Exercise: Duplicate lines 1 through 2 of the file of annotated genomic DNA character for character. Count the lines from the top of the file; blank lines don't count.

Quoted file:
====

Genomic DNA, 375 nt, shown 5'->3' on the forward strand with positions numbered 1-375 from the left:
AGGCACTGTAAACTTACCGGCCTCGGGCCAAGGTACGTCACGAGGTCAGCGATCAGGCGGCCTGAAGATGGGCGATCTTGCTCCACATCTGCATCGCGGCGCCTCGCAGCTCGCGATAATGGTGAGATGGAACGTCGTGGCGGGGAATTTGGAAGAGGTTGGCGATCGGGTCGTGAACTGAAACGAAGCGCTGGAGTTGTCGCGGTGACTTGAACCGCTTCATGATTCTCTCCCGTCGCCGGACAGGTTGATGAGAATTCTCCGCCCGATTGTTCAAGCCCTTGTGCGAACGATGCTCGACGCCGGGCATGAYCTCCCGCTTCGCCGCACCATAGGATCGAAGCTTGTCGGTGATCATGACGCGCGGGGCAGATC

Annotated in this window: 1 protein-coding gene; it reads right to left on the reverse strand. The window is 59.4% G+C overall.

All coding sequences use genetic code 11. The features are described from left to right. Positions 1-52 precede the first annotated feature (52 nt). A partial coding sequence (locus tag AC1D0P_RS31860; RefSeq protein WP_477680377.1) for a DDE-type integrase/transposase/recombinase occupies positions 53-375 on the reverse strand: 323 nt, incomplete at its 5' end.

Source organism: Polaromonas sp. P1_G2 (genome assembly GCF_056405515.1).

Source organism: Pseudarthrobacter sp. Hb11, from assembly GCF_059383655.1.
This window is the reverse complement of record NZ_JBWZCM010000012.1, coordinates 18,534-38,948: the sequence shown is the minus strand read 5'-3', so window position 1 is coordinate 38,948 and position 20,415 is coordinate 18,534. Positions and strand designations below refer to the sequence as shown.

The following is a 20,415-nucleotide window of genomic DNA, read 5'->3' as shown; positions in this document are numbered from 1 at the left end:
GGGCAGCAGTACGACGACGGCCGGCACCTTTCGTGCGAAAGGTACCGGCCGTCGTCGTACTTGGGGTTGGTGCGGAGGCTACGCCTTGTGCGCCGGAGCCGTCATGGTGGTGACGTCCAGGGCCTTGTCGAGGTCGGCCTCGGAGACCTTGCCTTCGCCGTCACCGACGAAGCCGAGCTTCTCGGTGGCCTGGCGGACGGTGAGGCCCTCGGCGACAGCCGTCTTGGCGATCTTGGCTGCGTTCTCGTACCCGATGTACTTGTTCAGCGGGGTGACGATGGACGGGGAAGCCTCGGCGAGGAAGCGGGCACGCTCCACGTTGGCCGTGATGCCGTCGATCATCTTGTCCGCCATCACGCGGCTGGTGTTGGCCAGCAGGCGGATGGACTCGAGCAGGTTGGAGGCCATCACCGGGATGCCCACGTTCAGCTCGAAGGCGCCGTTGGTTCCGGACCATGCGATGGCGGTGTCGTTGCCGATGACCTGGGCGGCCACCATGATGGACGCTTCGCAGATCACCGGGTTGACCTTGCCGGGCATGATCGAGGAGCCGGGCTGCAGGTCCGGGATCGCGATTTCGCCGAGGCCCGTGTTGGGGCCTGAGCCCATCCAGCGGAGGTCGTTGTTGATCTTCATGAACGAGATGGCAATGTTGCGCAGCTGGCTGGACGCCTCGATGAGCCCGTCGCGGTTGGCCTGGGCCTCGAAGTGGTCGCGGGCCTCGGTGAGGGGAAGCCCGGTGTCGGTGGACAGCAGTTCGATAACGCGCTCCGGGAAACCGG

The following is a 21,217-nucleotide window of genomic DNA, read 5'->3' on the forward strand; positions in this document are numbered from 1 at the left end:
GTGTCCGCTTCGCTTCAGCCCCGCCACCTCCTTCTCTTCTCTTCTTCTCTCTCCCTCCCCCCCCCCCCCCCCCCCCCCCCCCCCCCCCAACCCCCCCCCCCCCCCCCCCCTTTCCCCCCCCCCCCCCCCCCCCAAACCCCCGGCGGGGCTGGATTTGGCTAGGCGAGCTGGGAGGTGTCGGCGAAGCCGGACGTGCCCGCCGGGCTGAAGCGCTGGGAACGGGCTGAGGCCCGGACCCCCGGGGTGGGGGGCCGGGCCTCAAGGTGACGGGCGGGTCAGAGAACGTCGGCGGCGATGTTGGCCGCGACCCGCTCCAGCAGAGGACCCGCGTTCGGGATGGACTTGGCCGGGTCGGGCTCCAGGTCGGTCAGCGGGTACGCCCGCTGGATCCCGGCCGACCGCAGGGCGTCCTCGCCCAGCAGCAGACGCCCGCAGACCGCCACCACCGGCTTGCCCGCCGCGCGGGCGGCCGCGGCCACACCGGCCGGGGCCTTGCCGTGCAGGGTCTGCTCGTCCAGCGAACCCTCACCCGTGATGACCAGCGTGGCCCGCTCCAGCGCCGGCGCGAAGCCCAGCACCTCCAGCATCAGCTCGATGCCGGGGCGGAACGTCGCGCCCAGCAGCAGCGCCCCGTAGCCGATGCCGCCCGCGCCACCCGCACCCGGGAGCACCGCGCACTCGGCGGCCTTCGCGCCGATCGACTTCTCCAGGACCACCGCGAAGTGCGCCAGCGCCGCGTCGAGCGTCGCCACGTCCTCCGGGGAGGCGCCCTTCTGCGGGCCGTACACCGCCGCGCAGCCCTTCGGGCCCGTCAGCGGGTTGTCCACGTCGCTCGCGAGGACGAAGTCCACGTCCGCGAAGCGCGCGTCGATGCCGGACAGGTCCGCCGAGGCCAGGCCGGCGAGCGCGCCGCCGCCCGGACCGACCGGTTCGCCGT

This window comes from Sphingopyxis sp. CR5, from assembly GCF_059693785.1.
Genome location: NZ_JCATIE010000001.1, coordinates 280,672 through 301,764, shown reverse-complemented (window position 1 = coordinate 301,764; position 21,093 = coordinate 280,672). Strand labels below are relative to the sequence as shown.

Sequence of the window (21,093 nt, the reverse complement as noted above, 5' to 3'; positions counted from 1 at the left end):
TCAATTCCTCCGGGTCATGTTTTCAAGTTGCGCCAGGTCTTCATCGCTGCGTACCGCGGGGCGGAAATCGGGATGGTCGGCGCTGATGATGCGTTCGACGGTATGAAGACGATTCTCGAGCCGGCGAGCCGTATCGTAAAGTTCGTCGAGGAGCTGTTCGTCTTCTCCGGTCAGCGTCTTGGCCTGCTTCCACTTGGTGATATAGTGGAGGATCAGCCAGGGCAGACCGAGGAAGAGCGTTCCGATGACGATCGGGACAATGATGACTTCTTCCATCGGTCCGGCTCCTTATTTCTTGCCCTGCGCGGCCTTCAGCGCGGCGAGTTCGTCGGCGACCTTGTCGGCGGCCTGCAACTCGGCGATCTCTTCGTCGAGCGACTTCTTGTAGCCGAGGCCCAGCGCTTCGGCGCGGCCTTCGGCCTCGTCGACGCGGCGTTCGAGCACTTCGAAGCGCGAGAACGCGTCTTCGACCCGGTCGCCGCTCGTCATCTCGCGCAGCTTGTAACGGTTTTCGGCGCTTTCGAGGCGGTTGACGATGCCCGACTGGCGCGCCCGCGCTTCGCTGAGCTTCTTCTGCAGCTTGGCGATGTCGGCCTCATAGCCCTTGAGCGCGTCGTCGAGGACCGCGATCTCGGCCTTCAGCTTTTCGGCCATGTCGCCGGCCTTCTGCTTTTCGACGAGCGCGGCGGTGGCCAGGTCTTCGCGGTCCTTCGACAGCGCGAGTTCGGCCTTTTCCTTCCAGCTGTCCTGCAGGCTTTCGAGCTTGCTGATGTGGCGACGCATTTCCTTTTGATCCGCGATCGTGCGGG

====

Genomic DNA, 375 nt, shown 5'->3' on the forward strand with positions numbered 1-375 from the left:
AGGCACTGTAAACTTACCGGCCTCGGGCCAAGGTACGTCACGAGGTCAGCGATCAGGCGGCCTGAAGATGGGCGATCTTGCTCCACATCTGCATCGCGGCGCCTCGCAGCTCGCGATAATGGTGAGATGGAACGTCGTGGCGGGGAATTTGGAAGAGGTTGGCGATCGGGTCGTGAACTGAAACGAAGCGCTGGAGTTGTCGCGGTGACTTGAACCGCTTCATGATTCTCTCCCGTCGCCGGACAGGTTGATGAGAATTCTCCGCCCGATTGTTCAAGCCCTTGTGCGAACGATGCTCGACGCCGGGCATGAYCTCCCGCTTCGCCGCACCATAGGATCGAAGCTTGTCGGTGATCATGACGCGCGGGGCAGATC